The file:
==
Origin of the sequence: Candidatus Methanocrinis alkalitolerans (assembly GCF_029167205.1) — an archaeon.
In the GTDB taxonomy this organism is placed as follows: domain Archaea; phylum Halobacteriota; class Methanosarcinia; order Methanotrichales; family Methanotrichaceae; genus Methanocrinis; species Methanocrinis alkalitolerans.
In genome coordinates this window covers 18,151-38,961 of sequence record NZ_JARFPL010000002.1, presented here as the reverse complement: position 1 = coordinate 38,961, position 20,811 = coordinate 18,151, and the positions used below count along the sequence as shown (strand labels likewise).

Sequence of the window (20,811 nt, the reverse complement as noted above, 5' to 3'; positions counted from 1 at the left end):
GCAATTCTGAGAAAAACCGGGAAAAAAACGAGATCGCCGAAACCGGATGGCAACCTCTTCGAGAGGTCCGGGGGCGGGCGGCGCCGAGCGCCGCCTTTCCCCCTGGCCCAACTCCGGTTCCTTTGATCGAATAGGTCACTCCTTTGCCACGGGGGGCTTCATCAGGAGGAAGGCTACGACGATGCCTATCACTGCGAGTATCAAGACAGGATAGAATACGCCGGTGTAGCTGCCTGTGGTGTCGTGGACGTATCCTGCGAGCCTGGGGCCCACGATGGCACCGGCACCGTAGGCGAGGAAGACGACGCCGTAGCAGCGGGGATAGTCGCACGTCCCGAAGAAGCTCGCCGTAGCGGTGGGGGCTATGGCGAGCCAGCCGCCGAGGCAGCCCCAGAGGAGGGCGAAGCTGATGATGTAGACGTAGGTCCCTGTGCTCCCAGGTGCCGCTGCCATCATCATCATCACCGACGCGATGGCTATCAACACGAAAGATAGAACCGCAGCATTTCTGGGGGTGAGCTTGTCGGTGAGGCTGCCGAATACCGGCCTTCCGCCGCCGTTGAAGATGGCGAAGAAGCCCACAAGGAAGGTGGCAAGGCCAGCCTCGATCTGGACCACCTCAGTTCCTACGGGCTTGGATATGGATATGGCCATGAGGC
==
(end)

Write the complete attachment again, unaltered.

Origin of the sequence: Candidatus Methanocrinis alkalitolerans (assembly GCF_029167205.1) — an archaeon.
In the GTDB taxonomy this organism is placed as follows: domain Archaea; phylum Halobacteriota; class Methanosarcinia; order Methanotrichales; family Methanotrichaceae; genus Methanocrinis; species Methanocrinis alkalitolerans.
In genome coordinates this window covers 18,151-38,961 of sequence record NZ_JARFPL010000002.1, presented here as the reverse complement: position 1 = coordinate 38,961, position 20,811 = coordinate 18,151, and the positions used below count along the sequence as shown (strand labels likewise).

Sequence of the window (20,811 nt, the reverse complement as noted above, 5' to 3'; positions counted from 1 at the left end):
GCAATTCTGAGAAAAACCGGGAAAAAAACGAGATCGCCGAAACCGGATGGCAACCTCTTCGAGAGGTCCGGGGGCGGGCGGCGCCGAGCGCCGCCTTTCCCCCTGGCCCAACTCCGGTTCCTTTGATCGAATAGGTCACTCCTTTGCCACGGGGGGCTTCATCAGGAGGAAGGCTACGACGATGCCTATCACTGCGAGTATCAAGACAGGATAGAATACGCCGGTGTAGCTGCCTGTGGTGTCGTGGACGTATCCTGCGAGCCTGGGGCCCACGATGGCACCGGCACCGTAGGCGAGGAAGACGACGCCGTAGCAGCGGGGATAGTCGCACGTCCCGAAGAAGCTCGCCGTAGCGGTGGGGGCTATGGCGAGCCAGCCGCCGAGGCAGCCCCAGAGGAGGGCGAAGCTGATGATGTAGACGTAGGTCCCTGTGCTCCCAGGTGCCGCTGCCATCATCATCATCACCGACGCGATGGCTATCAACACGAAAGATAGAACCGCAGCATTTCTGGGGGTGAGCTTGTCGGTGAGGCTGCCGAATACCGGCCTTCCGCCGCCGTTGAAGATGGCGAAGAAGCCCACAAGGAAGGTGGCAAGGCCAGCCTCGATCTGGACCACCTCAGTTCCTACGGGCTTGGATATGGATATGGCCATGAGGC